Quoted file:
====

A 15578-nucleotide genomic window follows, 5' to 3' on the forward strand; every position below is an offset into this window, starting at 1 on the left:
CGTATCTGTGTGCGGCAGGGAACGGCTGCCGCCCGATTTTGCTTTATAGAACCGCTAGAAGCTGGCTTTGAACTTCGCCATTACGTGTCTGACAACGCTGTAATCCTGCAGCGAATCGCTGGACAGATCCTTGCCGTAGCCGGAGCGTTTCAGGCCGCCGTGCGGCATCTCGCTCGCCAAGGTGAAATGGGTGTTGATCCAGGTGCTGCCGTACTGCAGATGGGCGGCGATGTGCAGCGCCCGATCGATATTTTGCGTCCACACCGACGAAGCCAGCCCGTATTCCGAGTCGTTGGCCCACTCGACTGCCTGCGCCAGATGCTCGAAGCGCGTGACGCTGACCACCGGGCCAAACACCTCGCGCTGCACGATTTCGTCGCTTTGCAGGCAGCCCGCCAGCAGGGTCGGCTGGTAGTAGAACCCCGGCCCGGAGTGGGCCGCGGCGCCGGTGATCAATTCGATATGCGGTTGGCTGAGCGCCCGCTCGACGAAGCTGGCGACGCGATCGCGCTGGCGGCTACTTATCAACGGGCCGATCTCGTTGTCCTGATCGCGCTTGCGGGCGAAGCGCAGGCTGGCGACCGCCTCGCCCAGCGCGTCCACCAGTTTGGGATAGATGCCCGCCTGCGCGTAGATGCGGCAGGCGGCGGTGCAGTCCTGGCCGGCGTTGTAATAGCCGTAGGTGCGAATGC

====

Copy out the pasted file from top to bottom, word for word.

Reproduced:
A 15578-nucleotide genomic window follows, 5' to 3' on the forward strand; every position below is an offset into this window, starting at 1 on the left:
CGTATCTGTGTGCGGCAGGGAACGGCTGCCGCCCGATTTTGCTTTATAGAACCGCTAGAAGCTGGCTTTGAACTTCGCCATTACGTGTCTGACAACGCTGTAATCCTGCAGCGAATCGCTGGACAGATCCTTGCCGTAGCCGGAGCGTTTCAGGCCGCCGTGCGGCATCTCGCTCGCCAAGGTGAAATGGGTGTTGATCCAGGTGCTGCCGTACTGCAGATGGGCGGCGATGTGCAGCGCCCGATCGATATTTTGCGTCCACACCGACGAAGCCAGCCCGTATTCCGAGTCGTTGGCCCACTCGACTGCCTGCGCCAGATGCTCGAAGCGCGTGACGCTGACCACCGGGCCAAACACCTCGCGCTGCACGATTTCGTCGCTTTGCAGGCAGCCCGCCAGCAGGGTCGGCTGGTAGTAGAACCCCGGCCCGGAGTGGGCCGCGGCGCCGGTGATCAATTCGATATGCGGTTGGCTGAGCGCCCGCTCGACGAAGCTGGCGACGCGATCGCGCTGGCGGCTACTTATCAACGGGCCGATCTCGTTGTCCTGATCGCGCTTGCGGGCGAAGCGCAGGCTGGCGACCGCCTCGCCCAGCGCGTCCACCAGTTTGGGATAGATGCCCGCCTGCGCGTAGATGCGGCAGGCGGCGGTGCAGTCCTGGCCGGCGTTGTAATAGCCGTAGGTGCGAATGC